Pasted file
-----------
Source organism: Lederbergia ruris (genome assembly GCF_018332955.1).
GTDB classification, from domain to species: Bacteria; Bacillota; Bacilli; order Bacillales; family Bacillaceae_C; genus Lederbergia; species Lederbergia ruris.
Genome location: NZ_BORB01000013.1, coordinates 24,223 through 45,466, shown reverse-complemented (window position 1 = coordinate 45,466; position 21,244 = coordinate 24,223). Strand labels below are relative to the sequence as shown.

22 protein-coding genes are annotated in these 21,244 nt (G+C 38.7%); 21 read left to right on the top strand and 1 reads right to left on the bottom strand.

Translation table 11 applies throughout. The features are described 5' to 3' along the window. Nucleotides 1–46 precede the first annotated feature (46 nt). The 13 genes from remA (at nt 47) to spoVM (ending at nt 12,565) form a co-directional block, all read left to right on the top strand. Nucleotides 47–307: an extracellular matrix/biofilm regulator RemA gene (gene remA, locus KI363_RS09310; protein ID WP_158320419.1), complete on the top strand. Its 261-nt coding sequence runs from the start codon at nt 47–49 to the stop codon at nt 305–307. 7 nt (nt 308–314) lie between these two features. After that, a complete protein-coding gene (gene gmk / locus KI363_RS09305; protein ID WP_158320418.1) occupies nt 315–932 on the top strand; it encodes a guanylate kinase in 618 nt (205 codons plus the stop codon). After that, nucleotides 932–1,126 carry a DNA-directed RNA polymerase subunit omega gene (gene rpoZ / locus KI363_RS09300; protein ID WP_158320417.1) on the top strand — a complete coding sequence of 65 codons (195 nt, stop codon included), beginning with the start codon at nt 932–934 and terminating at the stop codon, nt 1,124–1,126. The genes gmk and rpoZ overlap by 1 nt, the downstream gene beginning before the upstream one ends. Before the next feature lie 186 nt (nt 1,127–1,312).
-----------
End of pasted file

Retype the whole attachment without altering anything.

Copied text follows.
Source organism: Lederbergia ruris (genome assembly GCF_018332955.1).
GTDB classification, from domain to species: Bacteria; Bacillota; Bacilli; order Bacillales; family Bacillaceae_C; genus Lederbergia; species Lederbergia ruris.
Genome location: NZ_BORB01000013.1, coordinates 24,223 through 45,466, shown reverse-complemented (window position 1 = coordinate 45,466; position 21,244 = coordinate 24,223). Strand labels below are relative to the sequence as shown.

22 protein-coding genes are annotated in these 21,244 nt (G+C 38.7%); 21 read left to right on the top strand and 1 reads right to left on the bottom strand.

Translation table 11 applies throughout. The features are described 5' to 3' along the window. Nucleotides 1–46 precede the first annotated feature (46 nt). The 13 genes from remA (at nt 47) to spoVM (ending at nt 12,565) form a co-directional block, all read left to right on the top strand. Nucleotides 47–307: an extracellular matrix/biofilm regulator RemA gene (gene remA, locus KI363_RS09310; protein ID WP_158320419.1), complete on the top strand. Its 261-nt coding sequence runs from the start codon at nt 47–49 to the stop codon at nt 305–307. 7 nt (nt 308–314) lie between these two features. After that, a complete protein-coding gene (gene gmk / locus KI363_RS09305; protein ID WP_158320418.1) occupies nt 315–932 on the top strand; it encodes a guanylate kinase in 618 nt (205 codons plus the stop codon). After that, nucleotides 932–1,126 carry a DNA-directed RNA polymerase subunit omega gene (gene rpoZ / locus KI363_RS09300; protein ID WP_158320417.1) on the top strand — a complete coding sequence of 65 codons (195 nt, stop codon included), beginning with the start codon at nt 932–934 and terminating at the stop codon, nt 1,124–1,126. The genes gmk and rpoZ overlap by 1 nt, the downstream gene beginning before the upstream one ends. Before the next feature lie 186 nt (nt 1,127–1,312).